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Document Max. Freq Min. Freq
Herodotus, The Histories (ed. A. D. Godley) 144 0 Browse Search
Xenophon, Cyropaedia (ed. Walter Miller) 82 0 Browse Search
Pausanias, Description of Greece 24 0 Browse Search
Richard Hakluyt, The Principal Navigations, Voyages, Traffiques, and Discoveries of the English Nation 22 0 Browse Search
Diodorus Siculus, Library 20 0 Browse Search
Aeschylus, Persians (ed. Herbert Weir Smyth, Ph. D.) 18 0 Browse Search
Polybius, Histories 18 0 Browse Search
Isocrates, Speeches (ed. George Norlin) 12 0 Browse Search
Andocides, Speeches 10 0 Browse Search
Flavius Josephus, Against Apion (ed. William Whiston, A.M.) 8 0 Browse Search
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Browsing named entities in Epictetus, Works (ed. George Long). You can also browse the collection for Persia (Iran) or search for Persia (Iran) in all documents.

Your search returned 2 results in 2 document sections:

Epictetus, Discourses (ed. George Long), book 2 (search)
etudo loquitur, id solum dicitur Honestum quod est populari fama gloriosum (e)/ndocon). See Schweig.'s note. It was through this ignorance that the Athenians and the Lacedaemonians quarrelled, and the Thebans with both; and the great king quarrelled with Hellas, and the Macedonians with both; and the Romans with the Getae.The quarrels of the Athenians with the Lacedaemonians appear chiefly in the history of the Peloponnesian war. (Thucydides, i. 1). The quarrel of the great king, the king of Persia, is the subject of the history of Herodotus (i. 1). The great quarrel of the Macedonians with the Persians is the subject of Arrian's expedition of Alexander. The Romans were at war with the Getae or Daci in the time of Trajan, and we may assume that Epictetus was still living then. And still earlier the Trojan war happened for these reasons. Alexander was the guest of Menelaus; and if any man had seen their friendly disposition, he would not have believed any one who said that they were not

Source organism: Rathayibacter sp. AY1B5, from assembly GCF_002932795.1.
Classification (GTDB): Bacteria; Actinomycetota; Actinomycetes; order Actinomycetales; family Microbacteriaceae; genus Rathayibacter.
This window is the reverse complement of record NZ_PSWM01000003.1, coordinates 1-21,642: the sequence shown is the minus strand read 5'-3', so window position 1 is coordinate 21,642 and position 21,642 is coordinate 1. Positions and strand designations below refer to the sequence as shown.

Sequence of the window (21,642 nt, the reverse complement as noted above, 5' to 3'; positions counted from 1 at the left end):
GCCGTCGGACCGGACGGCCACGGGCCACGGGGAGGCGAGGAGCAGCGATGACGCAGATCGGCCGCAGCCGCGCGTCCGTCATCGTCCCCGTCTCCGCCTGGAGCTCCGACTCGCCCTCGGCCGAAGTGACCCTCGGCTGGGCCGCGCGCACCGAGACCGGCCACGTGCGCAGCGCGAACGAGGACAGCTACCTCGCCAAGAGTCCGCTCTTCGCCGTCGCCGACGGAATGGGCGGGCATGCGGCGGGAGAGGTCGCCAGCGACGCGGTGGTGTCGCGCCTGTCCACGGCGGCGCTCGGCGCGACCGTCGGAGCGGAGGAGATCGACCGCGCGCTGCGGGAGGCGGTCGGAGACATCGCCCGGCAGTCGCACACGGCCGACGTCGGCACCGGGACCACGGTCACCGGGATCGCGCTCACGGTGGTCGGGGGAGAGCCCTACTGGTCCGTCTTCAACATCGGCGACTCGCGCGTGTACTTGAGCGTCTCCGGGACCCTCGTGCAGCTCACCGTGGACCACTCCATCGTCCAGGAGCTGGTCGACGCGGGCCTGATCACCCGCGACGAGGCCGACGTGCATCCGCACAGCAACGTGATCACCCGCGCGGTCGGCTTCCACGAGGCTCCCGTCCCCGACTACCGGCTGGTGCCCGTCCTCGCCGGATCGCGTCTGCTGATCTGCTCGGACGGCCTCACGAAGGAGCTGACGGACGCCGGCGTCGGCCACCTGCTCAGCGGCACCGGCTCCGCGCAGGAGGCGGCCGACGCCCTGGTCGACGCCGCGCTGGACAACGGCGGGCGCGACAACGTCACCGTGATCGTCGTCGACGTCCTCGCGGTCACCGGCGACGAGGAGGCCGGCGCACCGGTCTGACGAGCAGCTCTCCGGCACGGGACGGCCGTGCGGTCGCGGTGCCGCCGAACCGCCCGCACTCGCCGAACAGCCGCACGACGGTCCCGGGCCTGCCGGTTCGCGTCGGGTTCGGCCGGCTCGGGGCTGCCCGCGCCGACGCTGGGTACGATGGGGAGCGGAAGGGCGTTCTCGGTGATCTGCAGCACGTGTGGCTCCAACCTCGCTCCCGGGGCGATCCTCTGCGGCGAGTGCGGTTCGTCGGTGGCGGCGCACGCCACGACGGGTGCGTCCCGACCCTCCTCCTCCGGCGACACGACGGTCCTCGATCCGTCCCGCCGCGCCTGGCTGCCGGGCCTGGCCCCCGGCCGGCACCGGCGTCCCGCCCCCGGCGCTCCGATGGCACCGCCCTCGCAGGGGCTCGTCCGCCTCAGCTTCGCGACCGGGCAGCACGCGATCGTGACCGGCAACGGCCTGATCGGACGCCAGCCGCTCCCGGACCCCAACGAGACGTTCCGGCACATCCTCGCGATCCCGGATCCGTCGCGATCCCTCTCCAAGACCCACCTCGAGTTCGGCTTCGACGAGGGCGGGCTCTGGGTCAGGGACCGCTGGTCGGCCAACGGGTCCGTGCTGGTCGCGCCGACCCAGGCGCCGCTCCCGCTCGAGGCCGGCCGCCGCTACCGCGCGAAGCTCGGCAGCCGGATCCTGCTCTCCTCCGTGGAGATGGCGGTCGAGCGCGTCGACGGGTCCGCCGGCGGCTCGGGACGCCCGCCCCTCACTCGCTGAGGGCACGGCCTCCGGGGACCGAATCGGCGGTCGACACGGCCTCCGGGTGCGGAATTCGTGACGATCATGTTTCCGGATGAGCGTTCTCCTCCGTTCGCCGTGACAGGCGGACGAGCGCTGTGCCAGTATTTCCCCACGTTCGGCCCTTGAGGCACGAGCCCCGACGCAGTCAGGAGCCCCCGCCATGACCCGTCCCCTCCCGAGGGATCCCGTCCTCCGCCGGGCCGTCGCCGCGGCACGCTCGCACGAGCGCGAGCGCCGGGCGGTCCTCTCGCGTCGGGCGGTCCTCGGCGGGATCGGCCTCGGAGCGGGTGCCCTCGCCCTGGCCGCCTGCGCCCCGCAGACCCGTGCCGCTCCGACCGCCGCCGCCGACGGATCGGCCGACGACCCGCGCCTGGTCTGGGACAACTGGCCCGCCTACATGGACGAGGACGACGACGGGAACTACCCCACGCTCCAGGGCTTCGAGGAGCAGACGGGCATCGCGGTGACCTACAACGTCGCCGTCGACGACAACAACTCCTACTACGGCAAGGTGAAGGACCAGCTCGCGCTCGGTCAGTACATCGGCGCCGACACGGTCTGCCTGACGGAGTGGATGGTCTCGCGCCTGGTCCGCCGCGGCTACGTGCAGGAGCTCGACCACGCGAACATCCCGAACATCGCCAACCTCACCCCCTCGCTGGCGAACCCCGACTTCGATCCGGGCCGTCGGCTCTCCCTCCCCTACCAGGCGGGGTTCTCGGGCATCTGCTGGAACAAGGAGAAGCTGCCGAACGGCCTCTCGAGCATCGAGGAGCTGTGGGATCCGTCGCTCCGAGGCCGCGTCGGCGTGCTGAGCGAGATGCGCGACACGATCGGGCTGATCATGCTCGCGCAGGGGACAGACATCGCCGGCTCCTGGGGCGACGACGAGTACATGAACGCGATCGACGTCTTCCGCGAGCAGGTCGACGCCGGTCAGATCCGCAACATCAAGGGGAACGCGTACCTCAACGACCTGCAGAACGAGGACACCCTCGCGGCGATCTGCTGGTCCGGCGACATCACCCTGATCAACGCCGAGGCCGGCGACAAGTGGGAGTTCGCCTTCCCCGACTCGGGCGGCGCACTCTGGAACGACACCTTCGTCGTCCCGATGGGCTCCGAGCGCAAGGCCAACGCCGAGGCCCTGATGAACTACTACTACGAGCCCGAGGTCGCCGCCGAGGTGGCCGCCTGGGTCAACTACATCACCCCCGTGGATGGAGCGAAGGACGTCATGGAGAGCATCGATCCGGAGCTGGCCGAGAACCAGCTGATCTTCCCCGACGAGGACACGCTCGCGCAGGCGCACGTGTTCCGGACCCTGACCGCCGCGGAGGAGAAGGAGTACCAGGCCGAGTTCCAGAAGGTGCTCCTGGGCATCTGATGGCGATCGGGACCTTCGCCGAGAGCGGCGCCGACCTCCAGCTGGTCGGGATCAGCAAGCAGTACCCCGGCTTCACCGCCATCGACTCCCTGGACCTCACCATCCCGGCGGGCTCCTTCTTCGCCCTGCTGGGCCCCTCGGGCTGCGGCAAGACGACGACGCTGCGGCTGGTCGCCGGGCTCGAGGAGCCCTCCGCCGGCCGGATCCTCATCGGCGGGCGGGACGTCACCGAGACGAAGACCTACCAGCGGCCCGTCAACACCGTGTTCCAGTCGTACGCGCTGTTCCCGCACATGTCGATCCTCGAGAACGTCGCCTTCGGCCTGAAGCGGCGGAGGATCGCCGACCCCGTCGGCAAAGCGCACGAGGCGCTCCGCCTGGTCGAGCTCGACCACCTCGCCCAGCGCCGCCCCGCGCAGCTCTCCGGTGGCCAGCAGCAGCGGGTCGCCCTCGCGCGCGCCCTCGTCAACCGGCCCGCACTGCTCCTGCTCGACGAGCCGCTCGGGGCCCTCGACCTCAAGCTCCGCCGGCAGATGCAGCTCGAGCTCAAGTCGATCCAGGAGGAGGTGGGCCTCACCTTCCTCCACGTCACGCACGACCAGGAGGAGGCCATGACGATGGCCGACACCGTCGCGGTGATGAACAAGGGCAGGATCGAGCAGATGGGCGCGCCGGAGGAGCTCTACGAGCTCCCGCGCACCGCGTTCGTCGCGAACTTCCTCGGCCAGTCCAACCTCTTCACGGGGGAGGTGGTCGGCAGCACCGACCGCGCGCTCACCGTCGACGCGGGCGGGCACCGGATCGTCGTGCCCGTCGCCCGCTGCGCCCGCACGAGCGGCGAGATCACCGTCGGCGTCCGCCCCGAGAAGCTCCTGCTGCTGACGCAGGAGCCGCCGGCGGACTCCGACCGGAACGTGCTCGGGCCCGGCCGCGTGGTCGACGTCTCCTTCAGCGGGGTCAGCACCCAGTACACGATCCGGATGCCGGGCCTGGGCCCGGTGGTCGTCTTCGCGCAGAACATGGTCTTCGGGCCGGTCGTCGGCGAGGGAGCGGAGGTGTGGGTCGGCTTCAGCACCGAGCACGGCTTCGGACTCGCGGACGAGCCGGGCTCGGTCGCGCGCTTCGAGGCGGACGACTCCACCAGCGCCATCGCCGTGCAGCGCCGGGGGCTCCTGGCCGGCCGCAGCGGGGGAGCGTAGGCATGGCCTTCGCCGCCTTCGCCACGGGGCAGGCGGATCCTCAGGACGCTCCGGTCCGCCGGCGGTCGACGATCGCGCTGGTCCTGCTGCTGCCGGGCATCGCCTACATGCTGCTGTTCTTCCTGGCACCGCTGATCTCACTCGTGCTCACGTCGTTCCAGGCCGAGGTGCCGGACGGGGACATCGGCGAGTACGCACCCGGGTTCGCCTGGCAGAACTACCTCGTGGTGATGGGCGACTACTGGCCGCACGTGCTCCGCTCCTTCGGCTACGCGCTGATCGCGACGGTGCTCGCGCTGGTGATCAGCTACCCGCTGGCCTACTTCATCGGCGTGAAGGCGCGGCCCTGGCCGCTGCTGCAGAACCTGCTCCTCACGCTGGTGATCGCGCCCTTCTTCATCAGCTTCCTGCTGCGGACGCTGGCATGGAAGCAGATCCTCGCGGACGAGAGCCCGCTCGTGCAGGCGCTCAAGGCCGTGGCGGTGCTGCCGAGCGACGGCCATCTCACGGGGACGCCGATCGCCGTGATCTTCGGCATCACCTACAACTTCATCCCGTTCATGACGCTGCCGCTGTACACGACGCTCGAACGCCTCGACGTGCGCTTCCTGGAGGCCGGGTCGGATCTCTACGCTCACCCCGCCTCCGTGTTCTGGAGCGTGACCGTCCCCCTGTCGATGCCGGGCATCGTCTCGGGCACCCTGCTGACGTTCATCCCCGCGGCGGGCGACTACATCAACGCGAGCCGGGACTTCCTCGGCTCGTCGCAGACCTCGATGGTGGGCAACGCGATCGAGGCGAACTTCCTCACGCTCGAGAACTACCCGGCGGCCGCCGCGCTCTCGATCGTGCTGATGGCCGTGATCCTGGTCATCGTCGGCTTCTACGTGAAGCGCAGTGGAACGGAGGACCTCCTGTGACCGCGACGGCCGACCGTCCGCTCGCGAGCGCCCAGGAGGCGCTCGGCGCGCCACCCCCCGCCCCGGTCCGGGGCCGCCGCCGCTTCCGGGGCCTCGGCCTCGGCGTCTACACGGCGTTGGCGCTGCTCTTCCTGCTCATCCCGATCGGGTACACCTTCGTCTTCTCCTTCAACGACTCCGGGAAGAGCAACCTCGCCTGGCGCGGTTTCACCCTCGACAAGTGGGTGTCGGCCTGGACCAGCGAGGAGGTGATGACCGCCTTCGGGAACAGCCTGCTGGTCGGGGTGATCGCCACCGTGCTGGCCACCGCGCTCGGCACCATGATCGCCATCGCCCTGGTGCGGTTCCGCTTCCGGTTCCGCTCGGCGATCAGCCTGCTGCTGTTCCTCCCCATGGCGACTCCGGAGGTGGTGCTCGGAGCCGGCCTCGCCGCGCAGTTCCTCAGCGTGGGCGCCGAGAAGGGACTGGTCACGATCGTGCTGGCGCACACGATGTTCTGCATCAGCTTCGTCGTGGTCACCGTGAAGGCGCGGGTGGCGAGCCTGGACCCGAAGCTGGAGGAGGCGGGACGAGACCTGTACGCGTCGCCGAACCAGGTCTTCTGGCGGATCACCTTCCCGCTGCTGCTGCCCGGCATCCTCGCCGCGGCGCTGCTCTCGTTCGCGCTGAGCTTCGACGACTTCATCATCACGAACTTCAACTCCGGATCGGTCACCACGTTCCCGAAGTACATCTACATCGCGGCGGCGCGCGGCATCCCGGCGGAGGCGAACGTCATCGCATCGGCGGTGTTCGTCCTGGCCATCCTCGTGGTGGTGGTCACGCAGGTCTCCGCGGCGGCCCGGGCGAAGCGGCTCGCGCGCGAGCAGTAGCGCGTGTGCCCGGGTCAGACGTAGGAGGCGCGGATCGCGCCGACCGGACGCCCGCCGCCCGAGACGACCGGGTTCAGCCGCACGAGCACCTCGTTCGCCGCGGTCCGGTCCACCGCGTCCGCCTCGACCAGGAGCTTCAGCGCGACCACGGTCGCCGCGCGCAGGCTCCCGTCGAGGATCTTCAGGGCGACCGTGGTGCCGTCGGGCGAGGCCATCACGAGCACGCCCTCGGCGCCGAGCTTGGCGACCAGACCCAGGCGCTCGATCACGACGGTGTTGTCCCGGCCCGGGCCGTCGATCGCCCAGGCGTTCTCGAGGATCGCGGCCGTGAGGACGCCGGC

Epictetus, Discourses (ed. George Long), book 3 (search)
re treating him unworthily, a man who gloried in his circumstances, and claimed to be an example to those who were passing by? For what shall he accuse him of? because he maintains a decency of behaviour, because he displays his virtue more conspicuously?I have not translated, because I do not understand, the words dti kathgorei=. See Schweig.'s note. Well, and what does he say of poverty, about death, about pain? How did he compare his own happiness with that of the great king (the king of Persia)? or rather he thought that there was no comparison between them. For where there are perturbations, and griefs, and fears, and desires not satisfied, and aversions of things which you cannot avoid, and envies and jealousies, how is there a road to happiness there? But where there are corrupt principles, there these things must of necessity be. When the young man asked, if when a Cynic has fallen sick, and a friend asks him to come to his house and to be take care of in his sickness, shall t